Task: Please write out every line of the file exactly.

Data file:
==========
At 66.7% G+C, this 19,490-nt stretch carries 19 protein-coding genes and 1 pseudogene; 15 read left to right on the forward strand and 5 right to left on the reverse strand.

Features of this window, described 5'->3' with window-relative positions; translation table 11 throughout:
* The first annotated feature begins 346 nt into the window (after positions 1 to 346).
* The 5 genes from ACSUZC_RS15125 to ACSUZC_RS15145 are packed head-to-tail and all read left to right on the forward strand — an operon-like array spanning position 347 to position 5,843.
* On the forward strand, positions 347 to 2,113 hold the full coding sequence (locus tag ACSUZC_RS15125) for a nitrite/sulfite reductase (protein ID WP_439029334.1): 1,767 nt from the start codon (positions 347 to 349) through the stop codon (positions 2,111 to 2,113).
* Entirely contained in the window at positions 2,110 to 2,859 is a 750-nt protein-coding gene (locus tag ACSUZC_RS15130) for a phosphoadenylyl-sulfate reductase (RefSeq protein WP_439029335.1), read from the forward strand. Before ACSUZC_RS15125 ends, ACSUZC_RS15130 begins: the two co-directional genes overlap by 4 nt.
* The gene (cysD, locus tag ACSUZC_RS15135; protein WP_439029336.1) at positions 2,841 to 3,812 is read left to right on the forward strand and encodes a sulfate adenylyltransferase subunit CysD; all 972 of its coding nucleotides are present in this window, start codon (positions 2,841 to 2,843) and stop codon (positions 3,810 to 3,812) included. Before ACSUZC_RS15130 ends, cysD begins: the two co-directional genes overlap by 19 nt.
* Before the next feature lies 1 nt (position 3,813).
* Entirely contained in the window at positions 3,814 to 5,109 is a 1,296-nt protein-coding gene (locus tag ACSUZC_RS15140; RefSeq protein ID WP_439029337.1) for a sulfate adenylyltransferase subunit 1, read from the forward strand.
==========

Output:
At 66.7% G+C, this 19,490-nt stretch carries 19 protein-coding genes and 1 pseudogene; 15 read left to right on the forward strand and 5 right to left on the reverse strand.

Features of this window, described 5'->3' with window-relative positions; translation table 11 throughout:
* The first annotated feature begins 346 nt into the window (after positions 1 to 346).
* The 5 genes from ACSUZC_RS15125 to ACSUZC_RS15145 are packed head-to-tail and all read left to right on the forward strand — an operon-like array spanning position 347 to position 5,843.
* On the forward strand, positions 347 to 2,113 hold the full coding sequence (locus tag ACSUZC_RS15125) for a nitrite/sulfite reductase (protein ID WP_439029334.1): 1,767 nt from the start codon (positions 347 to 349) through the stop codon (positions 2,111 to 2,113).
* Entirely contained in the window at positions 2,110 to 2,859 is a 750-nt protein-coding gene (locus tag ACSUZC_RS15130) for a phosphoadenylyl-sulfate reductase (RefSeq protein WP_439029335.1), read from the forward strand. Before ACSUZC_RS15125 ends, ACSUZC_RS15130 begins: the two co-directional genes overlap by 4 nt.
* The gene (cysD, locus tag ACSUZC_RS15135; protein WP_439029336.1) at positions 2,841 to 3,812 is read left to right on the forward strand and encodes a sulfate adenylyltransferase subunit CysD; all 972 of its coding nucleotides are present in this window, start codon (positions 2,841 to 2,843) and stop codon (positions 3,810 to 3,812) included. Before ACSUZC_RS15130 ends, cysD begins: the two co-directional genes overlap by 19 nt.
* Before the next feature lies 1 nt (position 3,813).
* Entirely contained in the window at positions 3,814 to 5,109 is a 1,296-nt protein-coding gene (locus tag ACSUZC_RS15140; RefSeq protein ID WP_439029337.1) for a sulfate adenylyltransferase subunit 1, read from the forward strand.